Sunday, February 24, 2008
St Petersburg, FL - Sam and Jill Chapman evening dog walk turned into a nightmare when 2 roaming pit bulls attacked their jack russell and cairn terriers. Chapman heard the "ch-ch-ch" of canine nails running. He looked east into the alley across the street and saw two pit bulls approaching, rapidly. These weren't dogs he knew. He had never seen them before.
The dogs didn't stop. "Didn't circle. Didn't growl and stand off. They just charged," Chapman said.They grabbed Dixie, the youngest dog, each attacker taking a different end, tearing at the animal's flesh. Chapman beat at the pit bulls. He called out for help. When he managed to get Dixie away from one dog, the other would hang on. Chapman is 6 feet 5, 240 pounds. He works out and looks trim for his 52 years. But at that moment, Chapman said, "I couldn't do diddly."
A neighbor heard Chapman's cries and came running to help separate the pit bulls from their catch. Finally, Chapman was able to hold the pit bulls by their collars. He asked the man to take his dogs, including the bloodied Dixie, across the street away from the pit bulls. The pit bulls no longer fought. Chapman said they sat at his feet, looking as if they expected to be petted.
Shortly thereafter, pit bull owner, Marcus G. McLellend stumbled on the the aftermath of the attack while out looking for his dogs. When police and animal control officers arrived, they told Chapman that no citation could be issued because the dogs, now leashed and secured. The animal control officer told him that the dogs couldn't be considered dangerous either because no reports had been previously filed against them.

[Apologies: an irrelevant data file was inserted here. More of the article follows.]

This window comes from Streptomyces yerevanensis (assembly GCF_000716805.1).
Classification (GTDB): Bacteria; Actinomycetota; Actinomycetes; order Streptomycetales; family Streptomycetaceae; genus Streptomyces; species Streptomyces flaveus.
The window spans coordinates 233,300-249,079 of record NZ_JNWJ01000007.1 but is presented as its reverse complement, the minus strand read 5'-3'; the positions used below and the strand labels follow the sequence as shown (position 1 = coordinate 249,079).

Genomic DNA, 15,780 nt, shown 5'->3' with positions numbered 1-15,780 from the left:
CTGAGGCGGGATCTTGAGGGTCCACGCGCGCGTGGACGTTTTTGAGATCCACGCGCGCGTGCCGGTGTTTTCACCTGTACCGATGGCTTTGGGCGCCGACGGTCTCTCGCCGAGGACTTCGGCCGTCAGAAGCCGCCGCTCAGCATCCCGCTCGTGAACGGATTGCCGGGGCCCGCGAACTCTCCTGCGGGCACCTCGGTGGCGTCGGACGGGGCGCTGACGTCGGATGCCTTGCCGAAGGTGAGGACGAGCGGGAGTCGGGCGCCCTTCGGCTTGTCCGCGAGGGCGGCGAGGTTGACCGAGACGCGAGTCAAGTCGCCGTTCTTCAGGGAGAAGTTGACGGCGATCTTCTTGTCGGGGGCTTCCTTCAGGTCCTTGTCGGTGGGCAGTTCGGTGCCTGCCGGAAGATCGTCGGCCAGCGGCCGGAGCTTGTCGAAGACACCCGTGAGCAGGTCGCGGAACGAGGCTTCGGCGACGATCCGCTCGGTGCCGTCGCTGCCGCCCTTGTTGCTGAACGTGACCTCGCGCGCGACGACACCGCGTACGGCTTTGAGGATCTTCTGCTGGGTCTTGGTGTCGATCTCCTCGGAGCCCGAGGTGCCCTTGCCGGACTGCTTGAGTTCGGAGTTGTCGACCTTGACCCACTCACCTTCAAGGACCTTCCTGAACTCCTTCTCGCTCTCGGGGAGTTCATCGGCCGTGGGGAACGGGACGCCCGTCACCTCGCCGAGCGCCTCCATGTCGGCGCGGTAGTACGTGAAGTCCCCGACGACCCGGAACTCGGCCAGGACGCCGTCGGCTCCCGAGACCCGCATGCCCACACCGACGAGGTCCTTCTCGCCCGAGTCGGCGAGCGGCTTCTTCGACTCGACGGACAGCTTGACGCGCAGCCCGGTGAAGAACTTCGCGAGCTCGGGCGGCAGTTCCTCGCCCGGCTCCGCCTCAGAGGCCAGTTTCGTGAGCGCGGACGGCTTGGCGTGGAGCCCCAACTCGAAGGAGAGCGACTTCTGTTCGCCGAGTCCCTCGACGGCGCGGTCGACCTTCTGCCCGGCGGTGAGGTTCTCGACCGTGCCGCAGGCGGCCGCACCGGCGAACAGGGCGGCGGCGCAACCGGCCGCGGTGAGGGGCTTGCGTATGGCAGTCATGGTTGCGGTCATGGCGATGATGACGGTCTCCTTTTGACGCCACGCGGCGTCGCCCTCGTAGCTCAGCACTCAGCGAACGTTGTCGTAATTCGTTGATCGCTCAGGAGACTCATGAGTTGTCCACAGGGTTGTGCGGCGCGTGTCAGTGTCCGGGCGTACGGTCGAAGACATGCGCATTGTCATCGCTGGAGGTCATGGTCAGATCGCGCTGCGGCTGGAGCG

Though time has passed since the attack, Jill Chapman, still trembles as she speaks about the incident. She insists that something must be done to give victims of dog attacks, and potential victims, more support.
"The laws are a little bit skewed," she said. "We know where the sex offenders live. We should know where the pit bulls live."
In other news:Dog Fight May Change Park Rules
Arlington, TX - Barbara Steen's great dane puppy, Moosie, was attacked by a cane corso while visiting an off leash park. The cane corso is banned in several US cities and foreign countries. Ron Ackerman, the owner of the cane corso, claims the puppy threatened his dog, who he says is a "highly trained guard and service dog."
Ackerman, who teaches dog bite prevention in schools, blames the great dane for "getting in his dog's face" and blames the park patrons for screaming. Ackerman claims he takes his dog everywhere and hasn't had any problems. He was asked to leave the park and not to attend anymore.
Large Dog Attacks, Injures Two Women
San Diego, CA - A bullmastiff attacked a woman then went after another woman who came to her aid. Both women were taken to hospitals, one in serious condition. It took police and animal control 45 minutes to capture the dog. By then, medics had taken the injured women to hospitals. One of the victims was admitted for treatment of extensive wounds.
Dog Kills Other Dog In Attack
Lake Columbia, MI - In a separate bullmastiff attack -- typically a 100-120 lb dog -- a woman was walking her dogs when a neighbor's bull mastiff charged her and killed her terrier. She was able to grab her other dogs and escape. The owner of the mastiff has been identified and police are investigating the attack.
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| 2/24/2008 4:11 PM |
A cane corso is another aggressive mastiff breed, but it was not the breed that attacked Diane Whipple...that was a presa canario. I have no idea why someone would use a cane corso as a "service dog". If it truly was a service dog, it would not be at a dog park, but would be inseperable from it's impaired owner.
Regardless, cane corsos are not known to be friendly with strange dogs, and do not belong at a dog park.